What does Gothic mean to you?
The term Gothic can mean a number of different things to different people. In fact when I looked up Gothic on the internet I found that it was divided into 4 very different meanings or groups. I would describe my outlook as Gothic, being drawn to the Gothic style in many ways. But do I fit with the way Gothic is seen by those who have classed the meaning? Lets have a look… The four are:-
- Germanic people.
- Architecture type.
- Romanticism in novels.
- Goth subculture.
So looking at each in turn:-
Gothic means a group of East German tribes. An extinct language spoken by the Goths in the 6th century. Apparently only a few documents have survived. The most famous is the Codex Argenteus (a translation of the bible into the Goth language). They had a different letter and number structure. It looks like the tribe in the 6th century were defeated by the Franks and so their culture went into decline.
Then it is also attributed to Crimean Goths. From the 9th to the 18th centuries. A separate branch and different dialect than the 6th century tribe. However looking at the words used in comparison to English. It just looks like a phonetic version, with a bit of clearing phlegm from the back of your throat at the same time as trying to speak!!
When I first looked at this; I thought what has it got to do with my Gothic tendencies?
I know my great grandparents were German and have had my DNA tested. Which surprisingly came back East European as my higher percentage of DNA markers. As my other great grandparents were Irish and English and in the majority. Technically it should have not been so. So does the leaning towards Gothic-ism mean that it is possibly in your Germanic DNA and that there is nothing you can do about it?
Is it in my DNA?
Gothic art and the Medieval building style that flourished in the mid to late Middle Ages. Think Medieval monasteries, castles and old churches. High pointed arches, tall ribbed and carved pillars or dark gloomy, spiritual places.
Medieval Gothic architecture building
I just love the Medieval history period and find it fascinating to visit old churches and castles. I have done this my whole life. Which at over 1/2 a century, is for some time now…. I do not like modern and would much rather live in a brick built and stark old place than new. Don’t get me started on those ridiculous hub caps on the Birmingham building or the unfinished outside facade of the Birmingham library (in my opinion). Again why do I get drawn to this Medieval era and not modern subculture? Is it my DNA again, as it certainly was not from my parents or upbringing. School was more Latin and the bloody Romans. This is certainly something to ponder on more – if I have any time!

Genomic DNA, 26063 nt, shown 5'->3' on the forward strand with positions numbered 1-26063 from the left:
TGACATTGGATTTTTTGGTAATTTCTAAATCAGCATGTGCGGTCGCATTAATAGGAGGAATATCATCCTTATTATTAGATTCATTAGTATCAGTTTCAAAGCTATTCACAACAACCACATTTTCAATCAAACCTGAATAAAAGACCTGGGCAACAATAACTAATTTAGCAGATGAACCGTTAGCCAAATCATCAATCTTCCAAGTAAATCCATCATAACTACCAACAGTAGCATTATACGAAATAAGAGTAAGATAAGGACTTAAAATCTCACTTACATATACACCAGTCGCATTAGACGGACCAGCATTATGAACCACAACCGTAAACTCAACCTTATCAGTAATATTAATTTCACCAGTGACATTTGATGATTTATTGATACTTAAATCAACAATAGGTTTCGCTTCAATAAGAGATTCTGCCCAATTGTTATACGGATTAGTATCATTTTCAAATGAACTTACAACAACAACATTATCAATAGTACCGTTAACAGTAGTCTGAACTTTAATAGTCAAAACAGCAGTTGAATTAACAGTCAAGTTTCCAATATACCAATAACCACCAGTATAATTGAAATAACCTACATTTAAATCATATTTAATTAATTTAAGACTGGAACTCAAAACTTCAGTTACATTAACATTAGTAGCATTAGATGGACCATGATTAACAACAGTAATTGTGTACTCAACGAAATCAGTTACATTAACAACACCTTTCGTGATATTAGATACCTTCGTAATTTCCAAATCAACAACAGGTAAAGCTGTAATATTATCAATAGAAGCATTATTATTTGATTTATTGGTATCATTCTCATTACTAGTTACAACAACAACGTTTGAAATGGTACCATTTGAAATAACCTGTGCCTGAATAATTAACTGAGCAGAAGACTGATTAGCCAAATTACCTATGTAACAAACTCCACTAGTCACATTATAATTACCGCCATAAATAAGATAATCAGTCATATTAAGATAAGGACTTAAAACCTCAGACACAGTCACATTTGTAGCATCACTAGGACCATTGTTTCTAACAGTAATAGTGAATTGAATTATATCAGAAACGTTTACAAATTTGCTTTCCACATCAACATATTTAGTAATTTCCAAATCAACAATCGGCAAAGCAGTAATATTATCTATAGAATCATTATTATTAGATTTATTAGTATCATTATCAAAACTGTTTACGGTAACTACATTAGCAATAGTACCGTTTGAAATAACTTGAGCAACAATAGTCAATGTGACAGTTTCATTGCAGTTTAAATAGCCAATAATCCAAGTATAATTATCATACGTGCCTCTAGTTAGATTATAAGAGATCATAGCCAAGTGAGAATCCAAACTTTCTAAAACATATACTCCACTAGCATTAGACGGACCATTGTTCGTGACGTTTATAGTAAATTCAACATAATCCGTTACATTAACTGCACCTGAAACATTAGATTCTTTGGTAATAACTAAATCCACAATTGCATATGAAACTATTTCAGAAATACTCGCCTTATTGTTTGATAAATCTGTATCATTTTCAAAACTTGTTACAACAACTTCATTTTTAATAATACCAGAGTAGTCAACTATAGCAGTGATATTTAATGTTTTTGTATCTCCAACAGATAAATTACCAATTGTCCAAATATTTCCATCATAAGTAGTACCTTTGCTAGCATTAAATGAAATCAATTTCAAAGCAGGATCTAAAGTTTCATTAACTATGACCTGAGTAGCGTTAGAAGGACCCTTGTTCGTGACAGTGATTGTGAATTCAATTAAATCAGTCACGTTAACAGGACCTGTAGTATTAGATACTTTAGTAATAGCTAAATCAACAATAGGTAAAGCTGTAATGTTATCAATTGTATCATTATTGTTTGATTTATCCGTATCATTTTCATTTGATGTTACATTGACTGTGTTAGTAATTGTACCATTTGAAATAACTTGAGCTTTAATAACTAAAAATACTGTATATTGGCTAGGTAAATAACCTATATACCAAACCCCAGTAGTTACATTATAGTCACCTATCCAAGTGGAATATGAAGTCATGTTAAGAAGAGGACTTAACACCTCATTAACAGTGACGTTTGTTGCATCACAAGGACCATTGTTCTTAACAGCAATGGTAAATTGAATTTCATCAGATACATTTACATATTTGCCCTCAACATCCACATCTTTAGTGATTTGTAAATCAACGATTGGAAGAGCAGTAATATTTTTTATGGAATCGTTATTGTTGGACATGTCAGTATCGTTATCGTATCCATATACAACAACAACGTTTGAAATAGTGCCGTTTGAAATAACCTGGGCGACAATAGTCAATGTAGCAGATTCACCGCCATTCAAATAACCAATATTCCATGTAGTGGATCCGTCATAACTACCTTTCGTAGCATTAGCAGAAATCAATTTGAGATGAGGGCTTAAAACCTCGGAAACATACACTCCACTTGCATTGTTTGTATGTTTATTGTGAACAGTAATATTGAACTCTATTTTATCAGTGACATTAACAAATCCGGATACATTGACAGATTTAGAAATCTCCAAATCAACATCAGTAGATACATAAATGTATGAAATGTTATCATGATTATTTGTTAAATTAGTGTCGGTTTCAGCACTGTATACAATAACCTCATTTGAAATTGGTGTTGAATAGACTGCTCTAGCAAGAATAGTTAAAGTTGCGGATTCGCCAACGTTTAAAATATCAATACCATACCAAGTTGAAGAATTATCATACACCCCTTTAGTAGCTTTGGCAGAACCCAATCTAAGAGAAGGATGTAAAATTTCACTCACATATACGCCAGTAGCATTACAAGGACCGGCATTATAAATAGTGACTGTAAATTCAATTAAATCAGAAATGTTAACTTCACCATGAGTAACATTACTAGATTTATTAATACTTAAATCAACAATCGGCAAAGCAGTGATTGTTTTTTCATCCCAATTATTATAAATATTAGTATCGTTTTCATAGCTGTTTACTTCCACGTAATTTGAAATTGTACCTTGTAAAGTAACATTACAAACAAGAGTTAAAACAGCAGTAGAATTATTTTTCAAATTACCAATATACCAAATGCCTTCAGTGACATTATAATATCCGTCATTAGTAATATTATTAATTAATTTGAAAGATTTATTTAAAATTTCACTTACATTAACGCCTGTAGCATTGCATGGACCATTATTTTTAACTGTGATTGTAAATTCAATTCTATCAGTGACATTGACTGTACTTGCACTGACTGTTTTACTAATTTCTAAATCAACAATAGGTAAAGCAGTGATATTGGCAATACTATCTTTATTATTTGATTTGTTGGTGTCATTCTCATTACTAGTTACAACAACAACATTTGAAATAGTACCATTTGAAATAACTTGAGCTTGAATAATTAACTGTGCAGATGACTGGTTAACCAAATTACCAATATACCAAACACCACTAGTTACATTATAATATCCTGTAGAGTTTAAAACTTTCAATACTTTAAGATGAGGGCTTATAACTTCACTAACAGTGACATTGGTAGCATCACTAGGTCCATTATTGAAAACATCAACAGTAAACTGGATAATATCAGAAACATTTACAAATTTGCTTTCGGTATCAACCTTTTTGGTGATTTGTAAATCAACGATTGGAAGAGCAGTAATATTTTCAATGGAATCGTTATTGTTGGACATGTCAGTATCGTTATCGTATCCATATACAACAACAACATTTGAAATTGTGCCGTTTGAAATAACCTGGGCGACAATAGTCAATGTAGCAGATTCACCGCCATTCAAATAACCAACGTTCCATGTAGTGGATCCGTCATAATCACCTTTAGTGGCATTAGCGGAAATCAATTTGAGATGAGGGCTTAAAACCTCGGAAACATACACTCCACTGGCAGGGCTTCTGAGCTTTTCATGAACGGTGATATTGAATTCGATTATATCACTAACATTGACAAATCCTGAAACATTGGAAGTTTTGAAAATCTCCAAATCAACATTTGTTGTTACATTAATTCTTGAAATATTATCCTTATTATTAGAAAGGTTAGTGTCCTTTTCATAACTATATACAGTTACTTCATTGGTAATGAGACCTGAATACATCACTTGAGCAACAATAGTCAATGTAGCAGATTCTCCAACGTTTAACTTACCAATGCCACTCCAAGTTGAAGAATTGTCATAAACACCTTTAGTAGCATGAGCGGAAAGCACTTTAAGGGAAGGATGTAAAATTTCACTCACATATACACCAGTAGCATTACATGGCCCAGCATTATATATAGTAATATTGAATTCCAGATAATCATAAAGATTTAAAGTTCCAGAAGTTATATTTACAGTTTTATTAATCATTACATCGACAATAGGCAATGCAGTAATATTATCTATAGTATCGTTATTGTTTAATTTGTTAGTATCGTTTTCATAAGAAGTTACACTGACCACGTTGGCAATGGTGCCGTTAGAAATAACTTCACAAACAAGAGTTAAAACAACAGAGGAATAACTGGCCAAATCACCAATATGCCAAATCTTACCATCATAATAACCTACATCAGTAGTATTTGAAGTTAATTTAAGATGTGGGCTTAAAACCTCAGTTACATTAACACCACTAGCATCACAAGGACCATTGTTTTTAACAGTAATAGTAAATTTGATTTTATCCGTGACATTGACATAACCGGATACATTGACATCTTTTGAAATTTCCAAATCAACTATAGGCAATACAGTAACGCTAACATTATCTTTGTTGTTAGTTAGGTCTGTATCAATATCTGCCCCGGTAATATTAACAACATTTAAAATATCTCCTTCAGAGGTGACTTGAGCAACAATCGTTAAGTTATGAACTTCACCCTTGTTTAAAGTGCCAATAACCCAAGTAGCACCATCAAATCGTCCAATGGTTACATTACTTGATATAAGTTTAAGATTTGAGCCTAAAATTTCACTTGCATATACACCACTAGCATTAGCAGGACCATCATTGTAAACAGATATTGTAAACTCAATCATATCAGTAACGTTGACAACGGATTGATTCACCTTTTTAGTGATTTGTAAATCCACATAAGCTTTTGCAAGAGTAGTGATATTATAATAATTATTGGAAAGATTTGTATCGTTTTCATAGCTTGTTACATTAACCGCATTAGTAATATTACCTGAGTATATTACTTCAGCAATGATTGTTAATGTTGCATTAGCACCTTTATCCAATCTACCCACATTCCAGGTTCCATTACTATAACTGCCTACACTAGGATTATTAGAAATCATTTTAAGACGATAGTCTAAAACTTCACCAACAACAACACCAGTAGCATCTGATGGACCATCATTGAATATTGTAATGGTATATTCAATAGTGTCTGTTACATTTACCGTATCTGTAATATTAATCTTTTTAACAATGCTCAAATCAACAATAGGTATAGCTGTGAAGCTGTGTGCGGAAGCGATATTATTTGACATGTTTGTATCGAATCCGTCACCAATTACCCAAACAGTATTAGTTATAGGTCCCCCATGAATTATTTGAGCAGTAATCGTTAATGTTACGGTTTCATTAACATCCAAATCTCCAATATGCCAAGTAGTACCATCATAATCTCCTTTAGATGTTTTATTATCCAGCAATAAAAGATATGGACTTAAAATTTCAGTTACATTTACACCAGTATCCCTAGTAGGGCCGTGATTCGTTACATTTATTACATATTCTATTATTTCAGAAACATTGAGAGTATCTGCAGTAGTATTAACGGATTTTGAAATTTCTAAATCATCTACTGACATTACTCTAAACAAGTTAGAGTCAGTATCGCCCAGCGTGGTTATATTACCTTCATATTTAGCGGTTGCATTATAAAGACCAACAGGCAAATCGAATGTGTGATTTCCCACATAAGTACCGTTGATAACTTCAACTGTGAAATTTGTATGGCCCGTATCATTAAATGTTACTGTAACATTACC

Romanticism in novels.
Gothic is linked to the famous Dracula novel by Bram Stoker and hence the whole vampire thing. Books, films and the whole vamp culture. Then there is the earlier book Northanger Abbey by Jane Austin, described as a Gothic tale. Frankenstein, Jane Ayre, Jamaica Inn, the list goes into the hundreds of most famous and more not so famous written over the years.
“Making its debut in the 18th century, (Northanger Abbey was written in 1804) Gothic fiction is a branch of Romanticism that sought to stimulate strong emotions in the reader – fear and apprehension in this case. Gothic fiction places heavy emphasis on atmosphere, using setting and diction to build suspense and a sense of unease in the reader. Common subject matter includes the supernatural, family curses, mystery, and madness”.
Taken From “The Best Gothic Books of all times” and changed a little!
Woman having a blood bath
Now inspired to actually read my way through this list. After I finish the novels I am reading about alien invasion on earth, that is. So would I describe myself as liking Gothic novels. Yes in a way. I haven’t read all of the books described as such. But I have read some. Most I know about by title, but have yet to read. But I have read a great many vampire, mysteries, supernatural and such. I watch most of the films and TV programs of this genera. Much to my families amusement. So I suppose this is another tick in my Gothic box.